# January 31, 2006

### From MathWiki

- We did a magic trick that involved shuffling cards. Take a new deck of 52 cards, ask a volunteer to shuffle the cards 3 times and then cut the deck 3 times, take the top card from the deck, look at it and put it somewhere in the middle. The trick is that it is possible to find the card without much difficulty.

- I played for you the radio program The Number 7 (
*http://www.bbc.co.uk/radio4/science/another5.shtml*) which talked about why this magic trick worked. The main result talked about in the program is that it takes seven shuffles before a deck is really mixed.

- Another interesting question is how many PERFECT shuffles does it take before a deck returns to its orginal order. In the radio program it mentions that Percy Diaconis is able to shuffle a 52 card deck 8 times and it returns to the orginal order.

- I asked the puzzle question, given a deck with n cards (n even) how many shuffles does it take to return the deck to its original order. We computed the following table of values for the number of shuffles it takes before a deck of cards returns to its orginal order. What is the pattern?

no. of cards | no. of shuffles |
---|---|

4 | 2 |

6 | 4 |

8 | 3 |

10 | 6 |

12 | 10 |

14 | 12 |

16 | 4 |

18 | 8 |

20 | 18 |

22 | 6 |

24 | 11 |

We found this data by shuffling decks of cards but our shuffles were a little strange. See below for the example of what happens with 4 cards which explains why it only took two shuffles to return it to its usual deck

Before shuffling | After shuffling | |
---|---|---|

card #0 | ---> | card #0 |

card #1 | ---> | card #2 |

card #2 | ---> | card #1 |

card #3 | ---> | card #3 |

- The pattern is definitely hard to spot. I described an equation with a larger example of 14 cards. I introduced the operation of "remainder when divided by n" or "(mod n)" So observe the example below:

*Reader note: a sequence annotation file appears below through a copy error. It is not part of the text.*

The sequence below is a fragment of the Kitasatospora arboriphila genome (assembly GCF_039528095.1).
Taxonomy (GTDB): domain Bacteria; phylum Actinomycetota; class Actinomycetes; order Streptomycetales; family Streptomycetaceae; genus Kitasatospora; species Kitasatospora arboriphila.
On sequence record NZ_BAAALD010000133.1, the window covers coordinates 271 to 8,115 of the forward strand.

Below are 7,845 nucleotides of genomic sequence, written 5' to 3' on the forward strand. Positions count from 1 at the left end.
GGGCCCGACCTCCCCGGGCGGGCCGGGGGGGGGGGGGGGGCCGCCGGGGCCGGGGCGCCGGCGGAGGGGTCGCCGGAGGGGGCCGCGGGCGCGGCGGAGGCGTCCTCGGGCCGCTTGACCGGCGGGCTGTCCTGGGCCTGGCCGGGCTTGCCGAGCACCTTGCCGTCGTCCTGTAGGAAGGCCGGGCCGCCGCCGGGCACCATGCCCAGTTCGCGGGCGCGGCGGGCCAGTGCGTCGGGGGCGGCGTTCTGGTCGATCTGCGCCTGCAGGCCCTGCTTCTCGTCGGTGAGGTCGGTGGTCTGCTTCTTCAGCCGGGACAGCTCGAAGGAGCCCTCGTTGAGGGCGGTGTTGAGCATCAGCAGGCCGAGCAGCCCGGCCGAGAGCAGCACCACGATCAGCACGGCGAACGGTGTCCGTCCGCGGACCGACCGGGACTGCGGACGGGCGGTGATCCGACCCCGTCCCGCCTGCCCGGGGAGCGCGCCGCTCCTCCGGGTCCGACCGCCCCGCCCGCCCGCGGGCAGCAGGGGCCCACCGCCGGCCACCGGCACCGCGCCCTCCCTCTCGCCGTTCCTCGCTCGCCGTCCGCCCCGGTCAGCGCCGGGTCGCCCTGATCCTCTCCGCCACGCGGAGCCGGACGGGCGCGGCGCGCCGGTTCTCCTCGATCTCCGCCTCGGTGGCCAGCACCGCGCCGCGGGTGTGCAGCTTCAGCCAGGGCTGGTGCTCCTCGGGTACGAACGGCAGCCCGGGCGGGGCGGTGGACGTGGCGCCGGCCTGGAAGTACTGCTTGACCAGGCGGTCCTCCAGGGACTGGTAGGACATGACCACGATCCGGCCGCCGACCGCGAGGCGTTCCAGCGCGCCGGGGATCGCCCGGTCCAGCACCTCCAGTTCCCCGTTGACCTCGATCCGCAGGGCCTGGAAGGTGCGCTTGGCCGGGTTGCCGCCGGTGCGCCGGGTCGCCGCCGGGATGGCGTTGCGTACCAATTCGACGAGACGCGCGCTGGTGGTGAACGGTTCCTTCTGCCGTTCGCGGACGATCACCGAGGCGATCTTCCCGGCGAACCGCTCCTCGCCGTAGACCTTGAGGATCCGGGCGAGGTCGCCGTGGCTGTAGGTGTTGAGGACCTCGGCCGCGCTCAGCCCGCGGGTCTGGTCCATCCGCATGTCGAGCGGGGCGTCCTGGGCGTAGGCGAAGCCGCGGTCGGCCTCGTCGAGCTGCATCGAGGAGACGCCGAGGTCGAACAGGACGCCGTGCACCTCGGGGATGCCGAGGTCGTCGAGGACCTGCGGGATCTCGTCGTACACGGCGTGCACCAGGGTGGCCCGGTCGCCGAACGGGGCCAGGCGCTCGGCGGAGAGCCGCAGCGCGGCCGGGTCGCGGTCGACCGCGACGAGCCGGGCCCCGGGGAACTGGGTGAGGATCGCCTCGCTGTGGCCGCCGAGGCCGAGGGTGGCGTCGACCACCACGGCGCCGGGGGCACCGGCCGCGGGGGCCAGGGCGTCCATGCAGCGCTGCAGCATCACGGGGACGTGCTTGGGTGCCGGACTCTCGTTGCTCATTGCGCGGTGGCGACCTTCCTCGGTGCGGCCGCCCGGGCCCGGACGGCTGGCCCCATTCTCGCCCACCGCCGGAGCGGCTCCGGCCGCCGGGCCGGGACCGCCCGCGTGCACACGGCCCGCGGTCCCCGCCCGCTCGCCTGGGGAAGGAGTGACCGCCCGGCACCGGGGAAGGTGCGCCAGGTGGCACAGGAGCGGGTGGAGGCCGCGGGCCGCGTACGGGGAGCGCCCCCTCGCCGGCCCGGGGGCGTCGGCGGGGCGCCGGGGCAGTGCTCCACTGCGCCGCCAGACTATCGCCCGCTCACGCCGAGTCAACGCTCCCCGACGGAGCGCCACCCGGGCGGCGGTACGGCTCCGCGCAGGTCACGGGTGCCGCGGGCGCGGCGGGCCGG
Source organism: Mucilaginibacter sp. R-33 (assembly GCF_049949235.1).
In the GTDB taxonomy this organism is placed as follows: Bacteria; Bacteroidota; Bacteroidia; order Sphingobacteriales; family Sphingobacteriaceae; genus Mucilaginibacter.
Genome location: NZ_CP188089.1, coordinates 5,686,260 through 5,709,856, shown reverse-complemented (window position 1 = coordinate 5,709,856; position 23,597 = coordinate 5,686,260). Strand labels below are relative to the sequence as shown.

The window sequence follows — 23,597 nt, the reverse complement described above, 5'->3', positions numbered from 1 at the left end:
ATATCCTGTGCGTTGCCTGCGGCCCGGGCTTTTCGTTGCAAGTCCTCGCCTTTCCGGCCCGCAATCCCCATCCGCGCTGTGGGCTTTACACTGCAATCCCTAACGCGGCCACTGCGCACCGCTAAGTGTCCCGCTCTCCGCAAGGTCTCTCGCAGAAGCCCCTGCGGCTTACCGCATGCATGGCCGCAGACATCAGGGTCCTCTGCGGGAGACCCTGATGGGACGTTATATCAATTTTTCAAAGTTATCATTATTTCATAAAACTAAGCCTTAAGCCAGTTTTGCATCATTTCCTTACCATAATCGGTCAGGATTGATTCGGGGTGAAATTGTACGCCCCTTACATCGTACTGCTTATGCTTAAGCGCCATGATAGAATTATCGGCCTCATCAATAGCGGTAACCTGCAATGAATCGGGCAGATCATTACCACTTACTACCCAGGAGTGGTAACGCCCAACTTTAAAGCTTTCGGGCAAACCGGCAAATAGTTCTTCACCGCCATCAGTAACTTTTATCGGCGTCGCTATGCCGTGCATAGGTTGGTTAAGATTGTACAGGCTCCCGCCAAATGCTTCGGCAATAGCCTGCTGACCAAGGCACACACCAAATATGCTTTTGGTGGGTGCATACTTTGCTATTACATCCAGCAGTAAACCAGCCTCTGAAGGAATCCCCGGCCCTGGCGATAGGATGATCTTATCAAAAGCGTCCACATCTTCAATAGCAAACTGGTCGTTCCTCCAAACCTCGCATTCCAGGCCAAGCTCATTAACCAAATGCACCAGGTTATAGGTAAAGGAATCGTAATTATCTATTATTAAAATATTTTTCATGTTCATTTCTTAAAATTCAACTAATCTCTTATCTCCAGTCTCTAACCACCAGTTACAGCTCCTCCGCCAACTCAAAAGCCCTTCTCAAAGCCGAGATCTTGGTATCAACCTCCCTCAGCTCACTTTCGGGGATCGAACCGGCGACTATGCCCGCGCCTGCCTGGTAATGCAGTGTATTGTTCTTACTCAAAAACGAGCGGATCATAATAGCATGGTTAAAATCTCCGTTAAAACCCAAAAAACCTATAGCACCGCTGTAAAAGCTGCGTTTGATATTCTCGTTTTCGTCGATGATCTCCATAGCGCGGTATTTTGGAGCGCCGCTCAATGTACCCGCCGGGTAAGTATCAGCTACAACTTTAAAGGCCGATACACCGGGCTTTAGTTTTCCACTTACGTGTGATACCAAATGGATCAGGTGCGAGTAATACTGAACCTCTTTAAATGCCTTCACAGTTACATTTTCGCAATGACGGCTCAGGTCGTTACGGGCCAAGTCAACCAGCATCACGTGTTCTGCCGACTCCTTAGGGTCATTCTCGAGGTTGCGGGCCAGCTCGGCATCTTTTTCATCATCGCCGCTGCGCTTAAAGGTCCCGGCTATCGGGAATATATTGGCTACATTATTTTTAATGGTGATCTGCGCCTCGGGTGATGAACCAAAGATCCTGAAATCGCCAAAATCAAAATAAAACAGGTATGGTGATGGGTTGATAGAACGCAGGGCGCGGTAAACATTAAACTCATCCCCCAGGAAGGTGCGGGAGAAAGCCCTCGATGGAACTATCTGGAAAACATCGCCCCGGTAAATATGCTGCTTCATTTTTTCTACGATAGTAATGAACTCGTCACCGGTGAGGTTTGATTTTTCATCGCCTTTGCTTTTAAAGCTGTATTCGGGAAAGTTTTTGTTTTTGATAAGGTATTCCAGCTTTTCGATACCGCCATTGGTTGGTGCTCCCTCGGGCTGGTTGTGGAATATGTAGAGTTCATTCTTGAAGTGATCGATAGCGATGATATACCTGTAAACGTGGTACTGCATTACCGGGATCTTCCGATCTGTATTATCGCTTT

Before shuffling | After shuffling | |
---|---|---|

card #0 | ---> | card #0 |

card #1 | ---> | card #7 |

card #2 | ---> | card #1 |

card #3 | ---> | card #8 |

card #4 | ---> | card #2 |

card #5 | ---> | card #9 |

card #6 | ---> | card #3 |

card #7 | ---> | card #10 |

card #8 | ---> | card #4 |

card #9 | ---> | card #11 |

card #10 | ---> | card #5 |

card #11 | ---> | card #12 |

card #12 | ---> | card #6 |

card #13 | ---> | card #13 |

- If you try to describe this in an equation if k is between 0 and 6 then card k goes to where the card 2k used to be and if k is between 7 and 13 then card k goes to position 2k-13. All this can be described by one equation card k -> the position of card 2k (mod 13). After several rounds k -> 2k -> 4k -> 8k -> 16k -> ... (mod 13). So when does this get back to the orginal? Strangely when 2^r has remainder of 1 when divided by 13. This happens after 12 rounds. That is 2^12 = 4096 = 1 (mod 13) and 12 is the first time that this happens.

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Main class page : Mathematics 1590 Nature of Mathematics II